ABSTRACT: Herein, a nanoporous alumina was fabricated to use as a mold in transforming nanopillar structures onto a thin film polymer by thermal nanoimprint lithography (NIL). The size of the pores was successfully controlled by varying the applied voltages and etching time. These nanoporous structures were transferred to the Cyclo-olefin polymer (COP) film surface from the porous mold by a thermal nanoimprinting process. A plasmonic substrate was fabricated by sputtering a thin layer of gold onto this nanopillar polymer structure, and the refractive index response in a variety of media was evaluated. Finally, the biosensing capacity of this novel plasmonic substrate was verified by analysis of Human immunoglobulin and achieved a minimum detection limit of 1.0 ng/mL. With the advantages of mass production with consistent reproducibility stemming from the nanoimprint fabrication process, our gold-capped polymeric pillars are ready for the transition from academic interest into commercialization systems for practical use in diagnostic applications.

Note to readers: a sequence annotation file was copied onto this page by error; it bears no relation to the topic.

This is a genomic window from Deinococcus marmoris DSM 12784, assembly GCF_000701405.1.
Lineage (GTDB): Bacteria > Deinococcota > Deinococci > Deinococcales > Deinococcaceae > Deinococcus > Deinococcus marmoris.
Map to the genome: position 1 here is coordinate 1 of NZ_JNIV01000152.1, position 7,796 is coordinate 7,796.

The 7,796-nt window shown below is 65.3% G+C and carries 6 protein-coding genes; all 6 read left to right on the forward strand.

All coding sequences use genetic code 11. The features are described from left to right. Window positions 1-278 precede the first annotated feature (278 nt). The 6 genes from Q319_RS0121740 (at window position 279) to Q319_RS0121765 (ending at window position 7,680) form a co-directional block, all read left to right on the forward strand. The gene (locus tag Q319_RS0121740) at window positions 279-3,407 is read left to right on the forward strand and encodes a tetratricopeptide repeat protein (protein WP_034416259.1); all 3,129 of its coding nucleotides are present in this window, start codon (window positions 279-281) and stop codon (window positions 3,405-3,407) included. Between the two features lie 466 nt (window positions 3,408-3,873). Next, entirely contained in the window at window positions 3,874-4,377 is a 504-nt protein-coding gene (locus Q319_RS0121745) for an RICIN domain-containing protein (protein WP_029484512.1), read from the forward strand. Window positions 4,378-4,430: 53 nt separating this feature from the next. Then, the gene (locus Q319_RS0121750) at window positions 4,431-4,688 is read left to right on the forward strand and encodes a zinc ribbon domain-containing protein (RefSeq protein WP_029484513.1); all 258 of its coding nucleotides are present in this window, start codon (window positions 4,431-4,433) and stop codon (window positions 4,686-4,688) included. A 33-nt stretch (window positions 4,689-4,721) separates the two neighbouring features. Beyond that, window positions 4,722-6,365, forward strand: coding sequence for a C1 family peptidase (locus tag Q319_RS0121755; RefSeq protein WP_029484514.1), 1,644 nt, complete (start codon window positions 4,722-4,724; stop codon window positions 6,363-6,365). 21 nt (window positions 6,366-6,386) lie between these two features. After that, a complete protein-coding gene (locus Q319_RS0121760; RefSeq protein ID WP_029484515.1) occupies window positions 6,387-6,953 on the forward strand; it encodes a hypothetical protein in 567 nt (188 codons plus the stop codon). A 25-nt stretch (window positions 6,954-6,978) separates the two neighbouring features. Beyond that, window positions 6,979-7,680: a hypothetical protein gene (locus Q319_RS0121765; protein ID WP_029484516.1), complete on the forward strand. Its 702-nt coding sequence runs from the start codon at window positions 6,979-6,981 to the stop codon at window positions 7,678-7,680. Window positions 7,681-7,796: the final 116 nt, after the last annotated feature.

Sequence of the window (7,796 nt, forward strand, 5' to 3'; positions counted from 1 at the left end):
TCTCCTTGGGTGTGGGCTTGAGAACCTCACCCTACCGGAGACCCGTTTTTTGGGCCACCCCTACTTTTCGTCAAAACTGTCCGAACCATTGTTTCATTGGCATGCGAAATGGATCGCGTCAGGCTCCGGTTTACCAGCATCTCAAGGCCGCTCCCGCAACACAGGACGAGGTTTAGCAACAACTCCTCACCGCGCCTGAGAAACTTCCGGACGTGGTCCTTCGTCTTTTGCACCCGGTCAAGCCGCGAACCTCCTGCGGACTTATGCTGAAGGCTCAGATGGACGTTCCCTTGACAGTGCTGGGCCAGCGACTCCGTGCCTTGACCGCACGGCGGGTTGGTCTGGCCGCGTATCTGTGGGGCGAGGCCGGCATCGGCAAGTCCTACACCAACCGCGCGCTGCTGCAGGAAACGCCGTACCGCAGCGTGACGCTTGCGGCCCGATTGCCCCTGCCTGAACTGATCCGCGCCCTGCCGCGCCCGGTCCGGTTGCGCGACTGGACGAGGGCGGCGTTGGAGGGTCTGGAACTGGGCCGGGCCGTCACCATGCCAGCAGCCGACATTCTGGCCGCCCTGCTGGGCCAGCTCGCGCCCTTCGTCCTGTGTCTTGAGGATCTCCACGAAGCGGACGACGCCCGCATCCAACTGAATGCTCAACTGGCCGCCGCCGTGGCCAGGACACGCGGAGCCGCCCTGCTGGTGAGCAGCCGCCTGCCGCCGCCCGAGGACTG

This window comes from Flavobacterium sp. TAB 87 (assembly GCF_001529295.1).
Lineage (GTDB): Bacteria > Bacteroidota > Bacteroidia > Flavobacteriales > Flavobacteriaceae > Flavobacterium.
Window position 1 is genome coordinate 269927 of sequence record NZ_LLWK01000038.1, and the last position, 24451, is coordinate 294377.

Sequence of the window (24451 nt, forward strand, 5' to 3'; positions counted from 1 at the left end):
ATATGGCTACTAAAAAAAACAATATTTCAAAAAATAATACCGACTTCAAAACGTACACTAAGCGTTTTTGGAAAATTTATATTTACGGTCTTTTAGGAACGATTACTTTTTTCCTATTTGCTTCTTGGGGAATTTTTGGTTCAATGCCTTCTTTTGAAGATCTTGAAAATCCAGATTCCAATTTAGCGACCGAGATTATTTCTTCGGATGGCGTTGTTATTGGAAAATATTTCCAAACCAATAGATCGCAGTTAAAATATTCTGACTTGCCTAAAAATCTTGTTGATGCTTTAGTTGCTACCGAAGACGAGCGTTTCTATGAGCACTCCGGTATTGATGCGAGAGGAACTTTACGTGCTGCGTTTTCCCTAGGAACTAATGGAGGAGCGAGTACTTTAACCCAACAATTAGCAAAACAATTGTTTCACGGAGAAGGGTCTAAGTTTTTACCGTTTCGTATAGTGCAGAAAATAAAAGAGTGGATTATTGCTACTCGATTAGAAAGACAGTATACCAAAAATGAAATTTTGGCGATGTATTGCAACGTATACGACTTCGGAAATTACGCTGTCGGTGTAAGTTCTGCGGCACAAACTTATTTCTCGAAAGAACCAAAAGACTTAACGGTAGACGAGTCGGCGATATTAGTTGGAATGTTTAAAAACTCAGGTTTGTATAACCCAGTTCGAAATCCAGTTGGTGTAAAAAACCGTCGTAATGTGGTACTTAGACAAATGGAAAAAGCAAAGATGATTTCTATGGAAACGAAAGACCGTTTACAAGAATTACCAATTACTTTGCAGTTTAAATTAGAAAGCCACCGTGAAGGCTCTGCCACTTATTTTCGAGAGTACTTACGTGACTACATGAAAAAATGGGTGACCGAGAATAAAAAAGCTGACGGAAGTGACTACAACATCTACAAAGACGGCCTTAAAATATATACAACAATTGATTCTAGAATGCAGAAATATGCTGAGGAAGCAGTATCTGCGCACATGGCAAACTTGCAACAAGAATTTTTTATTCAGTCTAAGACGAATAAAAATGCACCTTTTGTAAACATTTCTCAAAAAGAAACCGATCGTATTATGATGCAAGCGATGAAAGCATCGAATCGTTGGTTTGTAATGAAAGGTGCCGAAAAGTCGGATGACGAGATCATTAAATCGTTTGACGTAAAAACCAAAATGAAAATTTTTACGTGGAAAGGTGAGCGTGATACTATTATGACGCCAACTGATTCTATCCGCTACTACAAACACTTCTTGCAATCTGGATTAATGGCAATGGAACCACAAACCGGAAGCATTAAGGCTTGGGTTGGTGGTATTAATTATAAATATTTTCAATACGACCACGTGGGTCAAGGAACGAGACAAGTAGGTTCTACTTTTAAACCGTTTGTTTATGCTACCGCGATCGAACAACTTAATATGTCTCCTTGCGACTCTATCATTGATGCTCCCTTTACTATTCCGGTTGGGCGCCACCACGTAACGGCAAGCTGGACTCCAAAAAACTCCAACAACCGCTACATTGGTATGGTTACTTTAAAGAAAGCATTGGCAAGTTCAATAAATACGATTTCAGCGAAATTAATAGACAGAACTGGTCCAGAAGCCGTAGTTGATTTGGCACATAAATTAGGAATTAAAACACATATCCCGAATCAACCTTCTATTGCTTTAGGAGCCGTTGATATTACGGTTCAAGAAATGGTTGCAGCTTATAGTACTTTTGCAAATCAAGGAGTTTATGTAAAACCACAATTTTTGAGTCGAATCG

Analytical Chemistry 06/2012; 84(13):5494-500. · 5.86 Impact Factor